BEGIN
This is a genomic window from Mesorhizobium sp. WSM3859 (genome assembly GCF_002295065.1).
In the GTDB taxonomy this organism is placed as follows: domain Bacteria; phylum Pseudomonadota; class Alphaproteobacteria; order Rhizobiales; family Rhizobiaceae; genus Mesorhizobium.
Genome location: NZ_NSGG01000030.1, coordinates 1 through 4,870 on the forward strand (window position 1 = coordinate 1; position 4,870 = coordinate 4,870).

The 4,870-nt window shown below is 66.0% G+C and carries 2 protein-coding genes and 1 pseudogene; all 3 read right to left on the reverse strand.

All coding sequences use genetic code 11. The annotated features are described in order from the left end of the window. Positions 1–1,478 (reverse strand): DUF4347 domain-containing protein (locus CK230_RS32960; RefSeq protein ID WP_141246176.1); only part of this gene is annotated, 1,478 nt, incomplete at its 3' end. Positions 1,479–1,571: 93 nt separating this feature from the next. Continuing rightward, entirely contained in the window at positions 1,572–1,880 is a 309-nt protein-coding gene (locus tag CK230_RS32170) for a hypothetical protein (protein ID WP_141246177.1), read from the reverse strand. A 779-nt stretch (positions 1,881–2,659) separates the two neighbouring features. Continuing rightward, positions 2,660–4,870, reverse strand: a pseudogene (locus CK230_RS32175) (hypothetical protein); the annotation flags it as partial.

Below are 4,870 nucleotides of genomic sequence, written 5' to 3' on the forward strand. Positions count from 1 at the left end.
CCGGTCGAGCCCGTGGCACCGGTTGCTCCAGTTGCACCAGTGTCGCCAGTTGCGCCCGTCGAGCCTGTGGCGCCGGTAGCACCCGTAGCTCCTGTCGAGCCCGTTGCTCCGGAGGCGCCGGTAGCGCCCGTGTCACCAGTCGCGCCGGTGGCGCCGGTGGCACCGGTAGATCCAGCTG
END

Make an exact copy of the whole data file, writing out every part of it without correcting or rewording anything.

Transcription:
This is a genomic window from Mesorhizobium sp. WSM3859 (genome assembly GCF_002295065.1).
In the GTDB taxonomy this organism is placed as follows: domain Bacteria; phylum Pseudomonadota; class Alphaproteobacteria; order Rhizobiales; family Rhizobiaceae; genus Mesorhizobium.
Genome location: NZ_NSGG01000030.1, coordinates 1 through 4,870 on the forward strand (window position 1 = coordinate 1; position 4,870 = coordinate 4,870).

The 4,870-nt window shown below is 66.0% G+C and carries 2 protein-coding genes and 1 pseudogene; all 3 read right to left on the reverse strand.

All coding sequences use genetic code 11. The annotated features are described in order from the left end of the window. Positions 1–1,478 (reverse strand): DUF4347 domain-containing protein (locus CK230_RS32960; RefSeq protein ID WP_141246176.1); only part of this gene is annotated, 1,478 nt, incomplete at its 3' end. Positions 1,479–1,571: 93 nt separating this feature from the next. Continuing rightward, entirely contained in the window at positions 1,572–1,880 is a 309-nt protein-coding gene (locus tag CK230_RS32170) for a hypothetical protein (protein ID WP_141246177.1), read from the reverse strand. A 779-nt stretch (positions 1,881–2,659) separates the two neighbouring features. Continuing rightward, positions 2,660–4,870, reverse strand: a pseudogene (locus CK230_RS32175) (hypothetical protein); the annotation flags it as partial.

Below are 4,870 nucleotides of genomic sequence, written 5' to 3' on the forward strand. Positions count from 1 at the left end.
CCGGTCGAGCCCGTGGCACCGGTTGCTCCAGTTGCACCAGTGTCGCCAGTTGCGCCCGTCGAGCCTGTGGCGCCGGTAGCACCCGTAGCTCCTGTCGAGCCCGTTGCTCCGGAGGCGCCGGTAGCGCCCGTGTCACCAGTCGCGCCGGTGGCGCCGGTGGCACCGGTAGATCCAGCTG